1. WR Julio Jones, 2011, Atlanta Falcons
The Falcons gave up five draft picks to obtain Jones at #6 in the 2011 NFL Draft, including their 27th overall pick in 2011 and a first round pick in 2012. You can’t say that their gamble hasn’t payed off. The physical specimen is annually one of the NFL’s top receivers, and often requires a double team to adequately cover. In 2014, Jones had 1,593 yards receiving—good for third in the NFL, and 6 touchdowns.
2. OT Andre Smith, 2009, Cincinnati Bengals
Through being the top-ranked offensive lineman in his high school class and blocking for collegiate power Alabama, Smith carried considerable hype at the top of the 2009 draft, though he slid a bit in the draft due to a poor combine. Due to injuries and uninspiring play, Smith was considered a bust during his first two seasons in the NFL. But he turned things around in 2011, and then especially in 2012 and 2013, where Smith was widely considered one of the best offensive lineman in the league. The injury bug did come back to bite him in 2014,limiting him to 9 games.
3. OT Russell Okung, 2010, Seattle Seahawks
You can say that Russell Okung was the Andre Smith of the 2010 NFL draft, with some considering him #1 overall pick talent. However, aside from a brilliant 2012 season where Okung was the #8 ranked tackle by Pro Football Focus, Okung has been consistently average. He will need to turn in a couple more dominant seasons to catch Smith.
4. TE Vernon Davis, 2006, San Francisco 49ers
Vernon Davis has really had a patchwork career, with some seasons being noticeably good and others being noticeably bad. Coming out of college, Davis carried a massive amount of hype, due in part to the staggering numbers he posted at the 2006 NFL combine. With an athleticism almost never seen before at the tight end position, some even expected Davis to revolutionize the tight end position in the NFL. Unfortunately, Davis’ first few seasons in the league were very pedestrian, a disappointment which culminated in a benching by coach Mike Singletary in 2008. However, Davis turned things around in his 2009 season, compiling 965 yards and 13 touchdowns—more touchdowns than his first three years combined. Among his good seasons, Davis also had a stellar 2013 season, where he totaled 850 yards and 13 touchdowns. But if we take into account the bad seasons, Davis’ 2014 season was pretty atrocious, where he had only 245 yards and 2 touchdowns to show for his 14 games. Davis’ 2012 season was a bit of a downer as well. Generally speaking, Davis has a good body of work in the NFL, but consistency has been an issue.
5. DE/OLB Barkevious Mingo, 2013, Cleveland Browns
Having played in the league for just two seasons, we can’t say anything conclusive about Mingo. But after struggling his rookie season, Mingo showed great promise in his sophomore season, and has the makings of a stellar NFL linebacker for years to come.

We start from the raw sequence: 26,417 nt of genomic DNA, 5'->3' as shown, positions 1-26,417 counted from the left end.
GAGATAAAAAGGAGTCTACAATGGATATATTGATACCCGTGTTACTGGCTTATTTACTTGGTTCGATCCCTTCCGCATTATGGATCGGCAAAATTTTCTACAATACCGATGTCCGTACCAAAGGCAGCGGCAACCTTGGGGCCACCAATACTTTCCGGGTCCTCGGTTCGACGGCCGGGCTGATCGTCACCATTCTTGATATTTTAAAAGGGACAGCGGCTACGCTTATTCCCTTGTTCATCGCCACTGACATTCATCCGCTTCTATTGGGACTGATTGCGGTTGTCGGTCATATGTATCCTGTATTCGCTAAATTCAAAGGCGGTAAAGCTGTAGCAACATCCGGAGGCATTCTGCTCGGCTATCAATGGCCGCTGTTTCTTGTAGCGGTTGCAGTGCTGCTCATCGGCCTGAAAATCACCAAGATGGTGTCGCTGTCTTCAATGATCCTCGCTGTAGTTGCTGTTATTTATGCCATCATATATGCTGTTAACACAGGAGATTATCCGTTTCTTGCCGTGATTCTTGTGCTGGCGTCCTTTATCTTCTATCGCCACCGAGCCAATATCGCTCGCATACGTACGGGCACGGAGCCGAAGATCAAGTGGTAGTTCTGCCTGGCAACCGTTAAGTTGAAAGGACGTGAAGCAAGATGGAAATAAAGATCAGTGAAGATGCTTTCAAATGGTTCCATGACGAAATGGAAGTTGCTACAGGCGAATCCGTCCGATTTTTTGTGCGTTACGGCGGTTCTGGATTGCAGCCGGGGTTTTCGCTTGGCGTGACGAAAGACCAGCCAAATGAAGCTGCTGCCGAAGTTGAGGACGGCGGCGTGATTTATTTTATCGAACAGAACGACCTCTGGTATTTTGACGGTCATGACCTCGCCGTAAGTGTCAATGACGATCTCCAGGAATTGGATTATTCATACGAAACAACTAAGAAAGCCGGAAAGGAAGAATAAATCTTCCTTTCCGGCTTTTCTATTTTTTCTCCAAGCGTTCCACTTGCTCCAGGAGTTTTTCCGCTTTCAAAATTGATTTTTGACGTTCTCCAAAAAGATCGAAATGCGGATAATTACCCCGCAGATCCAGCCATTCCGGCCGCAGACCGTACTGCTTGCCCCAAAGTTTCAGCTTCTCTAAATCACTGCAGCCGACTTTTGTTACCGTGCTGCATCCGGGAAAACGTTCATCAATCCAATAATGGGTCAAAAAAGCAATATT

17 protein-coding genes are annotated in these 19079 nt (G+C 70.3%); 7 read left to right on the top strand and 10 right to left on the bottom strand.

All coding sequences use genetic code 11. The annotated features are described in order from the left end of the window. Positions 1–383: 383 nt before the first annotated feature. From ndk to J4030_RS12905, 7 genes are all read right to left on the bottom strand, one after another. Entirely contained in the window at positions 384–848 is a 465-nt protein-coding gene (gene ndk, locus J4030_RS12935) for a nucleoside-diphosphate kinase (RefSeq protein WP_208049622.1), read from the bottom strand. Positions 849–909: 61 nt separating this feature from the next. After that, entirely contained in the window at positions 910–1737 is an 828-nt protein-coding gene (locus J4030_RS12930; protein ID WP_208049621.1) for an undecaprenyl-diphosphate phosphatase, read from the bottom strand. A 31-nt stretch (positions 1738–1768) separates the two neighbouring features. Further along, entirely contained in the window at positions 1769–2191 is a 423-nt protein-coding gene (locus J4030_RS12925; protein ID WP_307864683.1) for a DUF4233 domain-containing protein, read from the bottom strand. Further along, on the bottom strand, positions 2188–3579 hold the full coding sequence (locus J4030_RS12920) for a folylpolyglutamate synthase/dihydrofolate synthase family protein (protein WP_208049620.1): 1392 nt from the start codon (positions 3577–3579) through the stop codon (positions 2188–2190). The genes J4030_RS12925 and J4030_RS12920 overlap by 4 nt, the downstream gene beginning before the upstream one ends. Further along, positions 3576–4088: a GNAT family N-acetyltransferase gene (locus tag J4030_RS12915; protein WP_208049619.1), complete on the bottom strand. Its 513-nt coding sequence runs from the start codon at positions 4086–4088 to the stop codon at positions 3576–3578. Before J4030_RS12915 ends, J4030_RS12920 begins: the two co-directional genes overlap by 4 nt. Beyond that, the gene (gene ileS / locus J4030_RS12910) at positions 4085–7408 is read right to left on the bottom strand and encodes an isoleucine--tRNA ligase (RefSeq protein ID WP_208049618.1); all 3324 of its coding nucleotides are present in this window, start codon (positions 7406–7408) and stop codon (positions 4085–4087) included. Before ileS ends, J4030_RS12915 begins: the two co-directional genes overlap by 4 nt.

6. SS LaRon Landry, 2006, Washington Redskins
The potential of Mingo trumps the erratic play of Landry. Though Landry did not have some strong seasons—particularly in 2008 and 2010, he has mostly been a liability at safety during his stints with the Redskins, Jets, and Colts. Landry is currently a free agent and is suspended for the first 10 games of the 2015 season for the use of performance enhancing drugs.
7. CB Adam Jones, 2005, Cincinnati Bengals
The man formerly known as “Pacman” was the highest defensive player selected in the 2005 draft and a kick and punt returning ace. He was flagged however, for his off-the-field problems, and it was indeed off-the-field problems that nearly ruined his career. But after implosions on the Titans and Cowboys, Jones was given another opportunity by the Cincinnati Bengals in 2010, and his slate has been clean ever since. Today Jones is not only an elite returner, but also considered one of the best nickel corners in the NFL. If Jones can keep his play up for a couple more seasons, it may be a pretty good career when it’s all said and done.
8. CB Morris Claiborne, 2012, Dallas Cowboys
Like Jones, Claiborne was also obtained through a team trading up to #6 to get him—here, the Dallas Cowboys. Unfortunately, Claiborne has not only been plagued by injuries during his three seasons in the NFL, but demoted from the starting lineup due to poor performance. Currently a marginal backup player, Claiborne hopes to have a big year in 2015.
9. OT Jake Matthews, 2014, Atlanta Falcons
Matthews’ struggles have been well documented during his one season in the NFL. He was Pro Football Focus’ worst performing tackle in 2014.
10. DE/OLB Vernon Gholston, 2008, New York Jets
Known as one of two players to record a sack against Michigan All-American Jake Long in college, Gholston barely made it onto the field in the NFL and was ran out of the league in just three seasons.